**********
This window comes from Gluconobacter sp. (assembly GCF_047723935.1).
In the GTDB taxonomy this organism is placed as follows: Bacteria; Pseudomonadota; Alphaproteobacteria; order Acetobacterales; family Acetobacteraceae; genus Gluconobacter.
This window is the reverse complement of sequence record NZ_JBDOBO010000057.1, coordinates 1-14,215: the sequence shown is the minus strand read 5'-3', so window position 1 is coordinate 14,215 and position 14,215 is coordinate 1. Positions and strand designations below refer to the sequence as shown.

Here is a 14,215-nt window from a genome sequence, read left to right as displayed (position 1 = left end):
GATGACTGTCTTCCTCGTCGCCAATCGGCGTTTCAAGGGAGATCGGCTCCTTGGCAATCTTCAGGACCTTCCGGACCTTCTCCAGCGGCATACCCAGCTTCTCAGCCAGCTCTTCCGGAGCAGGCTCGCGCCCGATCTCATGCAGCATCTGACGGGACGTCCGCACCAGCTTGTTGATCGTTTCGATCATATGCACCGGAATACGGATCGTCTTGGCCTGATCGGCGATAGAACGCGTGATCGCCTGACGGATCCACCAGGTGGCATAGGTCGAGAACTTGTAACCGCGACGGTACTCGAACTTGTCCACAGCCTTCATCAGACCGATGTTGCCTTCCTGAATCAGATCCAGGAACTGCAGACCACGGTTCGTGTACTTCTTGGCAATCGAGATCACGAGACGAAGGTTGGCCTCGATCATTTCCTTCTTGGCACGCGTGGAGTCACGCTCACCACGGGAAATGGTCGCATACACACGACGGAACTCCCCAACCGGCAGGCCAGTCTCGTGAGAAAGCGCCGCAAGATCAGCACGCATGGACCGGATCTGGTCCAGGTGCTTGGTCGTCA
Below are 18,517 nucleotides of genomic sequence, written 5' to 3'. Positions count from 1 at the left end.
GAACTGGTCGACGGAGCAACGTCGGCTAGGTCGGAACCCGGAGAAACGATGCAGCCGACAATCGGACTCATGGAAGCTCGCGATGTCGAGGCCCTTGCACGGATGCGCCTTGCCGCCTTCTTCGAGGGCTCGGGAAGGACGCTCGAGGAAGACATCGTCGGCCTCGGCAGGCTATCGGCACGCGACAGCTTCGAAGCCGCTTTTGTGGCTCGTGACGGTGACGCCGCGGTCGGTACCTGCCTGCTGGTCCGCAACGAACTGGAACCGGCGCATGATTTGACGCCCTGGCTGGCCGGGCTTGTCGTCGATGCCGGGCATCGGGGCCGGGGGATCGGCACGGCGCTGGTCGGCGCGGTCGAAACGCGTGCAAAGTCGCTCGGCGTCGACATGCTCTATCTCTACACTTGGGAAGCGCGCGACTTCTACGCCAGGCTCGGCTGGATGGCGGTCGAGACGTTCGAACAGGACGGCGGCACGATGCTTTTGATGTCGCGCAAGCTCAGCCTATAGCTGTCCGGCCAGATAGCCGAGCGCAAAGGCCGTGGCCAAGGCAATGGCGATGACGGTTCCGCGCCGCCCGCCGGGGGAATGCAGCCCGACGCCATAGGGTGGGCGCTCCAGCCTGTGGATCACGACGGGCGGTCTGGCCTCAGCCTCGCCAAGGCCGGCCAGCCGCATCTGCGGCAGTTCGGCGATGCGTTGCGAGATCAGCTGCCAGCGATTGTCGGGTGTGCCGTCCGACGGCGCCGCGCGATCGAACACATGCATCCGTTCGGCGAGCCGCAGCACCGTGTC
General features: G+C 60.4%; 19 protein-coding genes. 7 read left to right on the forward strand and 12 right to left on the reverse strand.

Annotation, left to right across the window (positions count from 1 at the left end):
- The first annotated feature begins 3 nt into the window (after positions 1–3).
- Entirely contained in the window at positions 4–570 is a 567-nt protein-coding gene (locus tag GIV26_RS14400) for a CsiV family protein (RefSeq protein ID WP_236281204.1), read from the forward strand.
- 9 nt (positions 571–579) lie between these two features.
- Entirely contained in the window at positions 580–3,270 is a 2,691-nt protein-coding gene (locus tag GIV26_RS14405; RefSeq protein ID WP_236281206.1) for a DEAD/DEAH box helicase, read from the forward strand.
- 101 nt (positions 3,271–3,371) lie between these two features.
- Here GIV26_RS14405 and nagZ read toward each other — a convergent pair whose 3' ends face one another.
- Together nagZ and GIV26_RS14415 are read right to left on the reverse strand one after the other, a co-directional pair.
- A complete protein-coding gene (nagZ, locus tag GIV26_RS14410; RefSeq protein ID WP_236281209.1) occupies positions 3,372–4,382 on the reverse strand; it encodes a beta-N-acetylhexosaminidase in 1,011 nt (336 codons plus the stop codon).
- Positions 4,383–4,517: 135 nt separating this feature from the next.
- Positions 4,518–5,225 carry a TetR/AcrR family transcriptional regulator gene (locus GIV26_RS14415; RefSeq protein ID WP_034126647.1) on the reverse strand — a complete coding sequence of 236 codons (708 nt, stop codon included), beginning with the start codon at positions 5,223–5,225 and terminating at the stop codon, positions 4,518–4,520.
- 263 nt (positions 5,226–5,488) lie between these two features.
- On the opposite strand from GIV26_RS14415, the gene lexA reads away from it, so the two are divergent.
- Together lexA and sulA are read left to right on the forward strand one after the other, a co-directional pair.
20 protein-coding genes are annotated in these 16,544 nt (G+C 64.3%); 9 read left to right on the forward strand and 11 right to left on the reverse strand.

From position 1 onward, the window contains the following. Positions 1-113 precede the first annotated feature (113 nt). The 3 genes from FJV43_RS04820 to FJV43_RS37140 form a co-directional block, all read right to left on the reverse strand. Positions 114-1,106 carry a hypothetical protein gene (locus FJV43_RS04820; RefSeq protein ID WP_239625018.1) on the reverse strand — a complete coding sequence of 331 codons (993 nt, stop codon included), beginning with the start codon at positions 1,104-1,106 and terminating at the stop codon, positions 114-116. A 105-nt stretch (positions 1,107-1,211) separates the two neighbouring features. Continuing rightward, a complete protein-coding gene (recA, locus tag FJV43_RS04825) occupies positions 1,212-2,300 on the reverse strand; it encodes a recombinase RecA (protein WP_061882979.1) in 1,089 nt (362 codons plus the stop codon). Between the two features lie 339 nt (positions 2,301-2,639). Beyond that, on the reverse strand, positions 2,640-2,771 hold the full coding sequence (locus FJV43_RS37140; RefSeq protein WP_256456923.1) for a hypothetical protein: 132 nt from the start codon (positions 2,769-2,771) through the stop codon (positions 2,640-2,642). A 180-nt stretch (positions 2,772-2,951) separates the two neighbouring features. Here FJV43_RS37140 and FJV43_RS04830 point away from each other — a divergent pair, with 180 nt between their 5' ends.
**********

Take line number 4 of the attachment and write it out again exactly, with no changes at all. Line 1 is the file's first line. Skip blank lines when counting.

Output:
Here is a 14,215-nt window from a genome sequence, read left to right as displayed (position 1 = left end):